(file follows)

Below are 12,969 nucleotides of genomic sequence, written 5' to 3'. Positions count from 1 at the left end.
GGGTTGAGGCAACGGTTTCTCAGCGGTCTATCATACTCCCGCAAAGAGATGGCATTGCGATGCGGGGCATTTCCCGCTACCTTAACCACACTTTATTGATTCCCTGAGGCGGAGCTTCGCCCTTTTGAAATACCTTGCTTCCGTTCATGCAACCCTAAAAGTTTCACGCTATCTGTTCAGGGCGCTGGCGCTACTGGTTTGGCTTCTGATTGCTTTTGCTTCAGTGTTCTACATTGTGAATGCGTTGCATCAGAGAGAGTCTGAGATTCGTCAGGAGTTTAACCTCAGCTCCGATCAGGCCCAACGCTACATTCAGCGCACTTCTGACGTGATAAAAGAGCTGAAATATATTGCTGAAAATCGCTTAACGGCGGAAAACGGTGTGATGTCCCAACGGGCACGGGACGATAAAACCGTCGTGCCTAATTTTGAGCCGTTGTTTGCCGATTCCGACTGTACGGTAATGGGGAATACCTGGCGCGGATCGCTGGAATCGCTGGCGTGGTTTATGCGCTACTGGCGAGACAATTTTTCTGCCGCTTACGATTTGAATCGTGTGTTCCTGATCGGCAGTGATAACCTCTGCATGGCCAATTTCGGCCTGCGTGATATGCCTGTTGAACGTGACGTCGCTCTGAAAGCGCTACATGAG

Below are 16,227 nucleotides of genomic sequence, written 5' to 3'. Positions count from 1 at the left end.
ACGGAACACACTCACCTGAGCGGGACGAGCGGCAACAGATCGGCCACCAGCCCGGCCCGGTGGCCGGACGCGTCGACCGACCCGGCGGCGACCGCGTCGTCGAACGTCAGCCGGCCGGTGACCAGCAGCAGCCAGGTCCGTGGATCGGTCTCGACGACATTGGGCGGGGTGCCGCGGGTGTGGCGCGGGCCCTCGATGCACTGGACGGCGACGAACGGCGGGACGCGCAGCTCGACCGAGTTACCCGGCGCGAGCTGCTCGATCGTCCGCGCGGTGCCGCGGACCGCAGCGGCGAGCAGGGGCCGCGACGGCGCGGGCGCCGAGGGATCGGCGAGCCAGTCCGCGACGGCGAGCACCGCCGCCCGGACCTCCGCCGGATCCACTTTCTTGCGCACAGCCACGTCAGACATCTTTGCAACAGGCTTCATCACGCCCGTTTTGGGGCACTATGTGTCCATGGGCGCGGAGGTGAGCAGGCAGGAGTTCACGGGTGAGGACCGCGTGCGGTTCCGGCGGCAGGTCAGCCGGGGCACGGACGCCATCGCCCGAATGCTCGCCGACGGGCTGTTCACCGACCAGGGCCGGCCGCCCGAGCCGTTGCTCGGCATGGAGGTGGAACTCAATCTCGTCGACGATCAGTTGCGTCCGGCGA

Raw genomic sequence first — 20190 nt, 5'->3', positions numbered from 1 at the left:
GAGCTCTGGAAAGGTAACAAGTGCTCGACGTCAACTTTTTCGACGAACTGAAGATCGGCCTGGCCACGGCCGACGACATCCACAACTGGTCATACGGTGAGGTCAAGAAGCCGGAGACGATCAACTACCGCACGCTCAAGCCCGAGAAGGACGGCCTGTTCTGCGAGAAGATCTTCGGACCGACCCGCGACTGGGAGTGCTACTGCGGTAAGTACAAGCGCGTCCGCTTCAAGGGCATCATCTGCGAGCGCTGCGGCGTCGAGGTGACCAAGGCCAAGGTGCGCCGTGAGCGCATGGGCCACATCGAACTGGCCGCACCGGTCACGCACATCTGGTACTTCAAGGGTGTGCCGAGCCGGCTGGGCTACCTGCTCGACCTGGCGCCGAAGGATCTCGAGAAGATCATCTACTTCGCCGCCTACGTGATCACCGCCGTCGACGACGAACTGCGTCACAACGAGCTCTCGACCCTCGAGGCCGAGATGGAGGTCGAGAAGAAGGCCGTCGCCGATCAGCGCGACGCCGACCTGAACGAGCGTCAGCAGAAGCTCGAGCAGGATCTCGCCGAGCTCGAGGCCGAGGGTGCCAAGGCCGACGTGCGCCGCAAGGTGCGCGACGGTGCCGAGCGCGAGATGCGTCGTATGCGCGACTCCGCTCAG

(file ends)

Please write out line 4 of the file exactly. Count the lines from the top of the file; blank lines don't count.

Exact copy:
ACGGAACACACTCACCTGAGCGGGACGAGCGGCAACAGATCGGCCACCAGCCCGGCCCGGTGGCCGGACGCGTCGACCGACCCGGCGGCGACCGCGTCGTCGAACGTCAGCCGGCCGGTGACCAGCAGCAGCCAGGTCCGTGGATCGGTCTCGACGACATTGGGCGGGGTGCCGCGGGTGTGGCGCGGGCCCTCGATGCACTGGACGGCGACGAACGGCGGGACGCGCAGCTCGACCGAGTTACCCGGCGCGAGCTGCTCGATCGTCCGCGCGGTGCCGCGGACCGCAGCGGCGAGCAGGGGCCGCGACGGCGCGGGCGCCGAGGGATCGGCGAGCCAGTCCGCGACGGCGAGCACCGCCGCCCGGACCTCCGCCGGATCCACTTTCTTGCGCACAGCCACGTCAGACATCTTTGCAACAGGCTTCATCACGCCCGTTTTGGGGCACTATGTGTCCATGGGCGCGGAGGTGAGCAGGCAGGAGTTCACGGGTGAGGACCGCGTGCGGTTCCGGCGGCAGGTCAGCCGGGGCACGGACGCCATCGCCCGAATGCTCGCCGACGGGCTGTTCACCGACCAGGGCCGGCCGCCCGAGCCGTTGCTCGGCATGGAGGTGGAACTCAATCTCGTCGACGATCAGTTGCGTCCGGCGA